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Published in Print: October 27, 1999, as Quietly, the School Calendar Evolves

Quietly, the School Calendar Evolves

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Early in August, when amusement parks, shopping malls, and swimming pools were teeming with children, students at three Dearborn, Mich., elementary schools were well into the school year.

The Detroit suburb--best known as the home of the Ford Motor Co.--has long struggled to educate a diverse enrollment that includes children from Hispanic, Arab-American, Romanian, and Albanian families. To help those students learn more, and retain that knowledge, the 17,000-student district has lengthened the academic year at the three schools by 15 days.

For teachers and students, the once-luxurious three-month summer break has dwindled to a little over two. But administrators say learning and retention--especially of the English language--is way up.

In Dearborn, Los Angeles, Chicago, and thousands of schools around the country, the days when schools closed in June and opened again sometime in September are gone. Without formal state mandates or grand policy debates, the traditional school calendar--which dates to the times when most Americans worked on farms--has in many places become largely a thing of the past.

The long vacation has fallen victim to a host of pressures--from concerns about student achievement to crowded classrooms to expanded views of a school's role in the community.

"Many school districts and independent communities are coming to the conclusion that it's time to re-examine the school calendar," said Harris Cooper, a psychology professor at the University of Missouri-Columbia who has studied the issue.

'Straitjacket'

Researchers have long known, and educators have lamented, the fact that the traditional, agrarian-based school calendar doesn't fit with the way children learn. "It's the straitjacket of the calendar," said Karl Alexander, a professor of sociology at Johns Hopkins University who has documented summer learning losses in Baltimore students for several years.

"Not all kids learn at the same rate or are at the same level," he added. "We need to build more flexibility into the system."

He says the three-month summer break is a particular hardship for younger children who are just beginning to build foundational skills and for students whose parents can't afford fancy vacations or summer camp.

A growing number of districts in recent years have experimented with nontraditional schedules that break the summer vacation into smaller chunks in attempts to eliminate what educators and researchers have dubbed "the summer slide."

In Dearborn, the new schedule seems to be working.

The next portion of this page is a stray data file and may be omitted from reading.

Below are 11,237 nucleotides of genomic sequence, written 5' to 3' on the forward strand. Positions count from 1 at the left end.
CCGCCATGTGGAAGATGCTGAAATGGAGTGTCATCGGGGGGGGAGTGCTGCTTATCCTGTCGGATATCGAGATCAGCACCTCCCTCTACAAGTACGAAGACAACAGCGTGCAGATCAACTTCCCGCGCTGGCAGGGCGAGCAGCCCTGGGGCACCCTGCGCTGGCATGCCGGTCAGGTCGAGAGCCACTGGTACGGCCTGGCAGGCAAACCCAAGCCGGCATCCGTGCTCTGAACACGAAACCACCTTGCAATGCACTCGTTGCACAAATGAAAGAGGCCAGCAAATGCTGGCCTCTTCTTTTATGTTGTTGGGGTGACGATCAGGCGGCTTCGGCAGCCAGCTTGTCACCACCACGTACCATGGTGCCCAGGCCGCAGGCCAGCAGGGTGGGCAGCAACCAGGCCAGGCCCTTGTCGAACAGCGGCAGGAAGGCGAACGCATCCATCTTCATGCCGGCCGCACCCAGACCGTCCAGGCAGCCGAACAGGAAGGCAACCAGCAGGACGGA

"Reducing the length of time out of schools has helped" raise achievement, said Marlene Lewis, the district's director of elementary education. "And parents and students like all the extra things that the extended school year brings," notably the free, optional classes the schools offer during the breaks, Ms. Lewis added.

Hoping for similar results, the Elgin, Ill., schools moved three low-performing elementary schools to a year-round schedule, trading in the long summer breaks for shorter, more frequent ones throughout the year.

"It's too early to give an assessment, but the staff and the community are pleased with the progress students have been making," said Jim P. Feuerborn, an area superintendent for the 36,000-student district. "We think this can make a difference."

Back to Summer School

Concern about the summer slide isn't the only force, however, that's shrinking summer vacation. In recent years, pressure to avoid promoting students to the next grade before they're ready has led to a revival of summer school.

This year, more than half the nation's big-city districts--involving hundreds of thousands of students--were offering remedial summer school for students at risk of failing, and many of those programs were mandatory.

Since 1997, the 430,000-student Chicago school system has required 3rd, 6th, and 8th graders with low test scores to attend a six-week remedial summer school. This past summer, some 25,000 students participated.

Next summer, the program will expand to include 1st and 2nd graders, and a new, voluntary, six-week enrichment program is being added for students who are performing at or near grade level but may want extra help.

Low performers are also required, beginning this school year, to attend after-school tutorial sessions. And many schools remain open on weekends for tutoring and adult education.